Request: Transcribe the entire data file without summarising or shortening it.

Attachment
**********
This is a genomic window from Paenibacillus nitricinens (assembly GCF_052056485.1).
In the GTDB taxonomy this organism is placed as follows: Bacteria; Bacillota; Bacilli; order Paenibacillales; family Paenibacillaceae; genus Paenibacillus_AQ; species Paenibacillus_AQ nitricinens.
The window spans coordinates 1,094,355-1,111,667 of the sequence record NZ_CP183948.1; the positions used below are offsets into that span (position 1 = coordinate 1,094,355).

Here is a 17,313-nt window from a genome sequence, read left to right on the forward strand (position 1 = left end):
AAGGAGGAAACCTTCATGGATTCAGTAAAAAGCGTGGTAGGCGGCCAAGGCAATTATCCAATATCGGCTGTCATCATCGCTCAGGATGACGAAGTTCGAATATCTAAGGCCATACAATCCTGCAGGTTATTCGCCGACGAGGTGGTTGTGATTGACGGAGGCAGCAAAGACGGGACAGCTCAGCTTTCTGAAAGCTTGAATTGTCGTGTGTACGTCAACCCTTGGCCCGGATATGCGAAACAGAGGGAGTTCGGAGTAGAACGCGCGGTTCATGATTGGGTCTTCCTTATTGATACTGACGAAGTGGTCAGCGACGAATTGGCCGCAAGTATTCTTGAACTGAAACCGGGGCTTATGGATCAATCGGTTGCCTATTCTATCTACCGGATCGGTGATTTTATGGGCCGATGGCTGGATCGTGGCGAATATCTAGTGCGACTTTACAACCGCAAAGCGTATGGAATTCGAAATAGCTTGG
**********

This is a genomic window from Paenibacillus nitricinens (assembly GCF_052056485.1).
In the GTDB taxonomy this organism is placed as follows: Bacteria; Bacillota; Bacilli; order Paenibacillales; family Paenibacillaceae; genus Paenibacillus_AQ; species Paenibacillus_AQ nitricinens.
The window spans coordinates 1,094,355-1,111,667 of the sequence record NZ_CP183948.1; the positions used below are offsets into that span (position 1 = coordinate 1,094,355).

Here is a 17,313-nt window from a genome sequence, read left to right on the forward strand (position 1 = left end):
AAGGAGGAAACCTTCATGGATTCAGTAAAAAGCGTGGTAGGCGGCCAAGGCAATTATCCAATATCGGCTGTCATCATCGCTCAGGATGACGAAGTTCGAATATCTAAGGCCATACAATCCTGCAGGTTATTCGCCGACGAGGTGGTTGTGATTGACGGAGGCAGCAAAGACGGGACAGCTCAGCTTTCTGAAAGCTTGAATTGTCGTGTGTACGTCAACCCTTGGCCCGGATATGCGAAACAGAGGGAGTTCGGAGTAGAACGCGCGGTTCATGATTGGGTCTTCCTTATTGATACTGACGAAGTGGTCAGCGACGAATTGGCCGCAAGTATTCTTGAACTGAAACCGGGGCTTATGGATCAATCGGTTGCCTATTCTATCTACCGGATCGGTGATTTTATGGGCCGATGGCTGGATCGTGGCGAATATCTAGTGCGACTTTACAACCGCAAAGCGTATGGAATTCGAAATAGCTTGG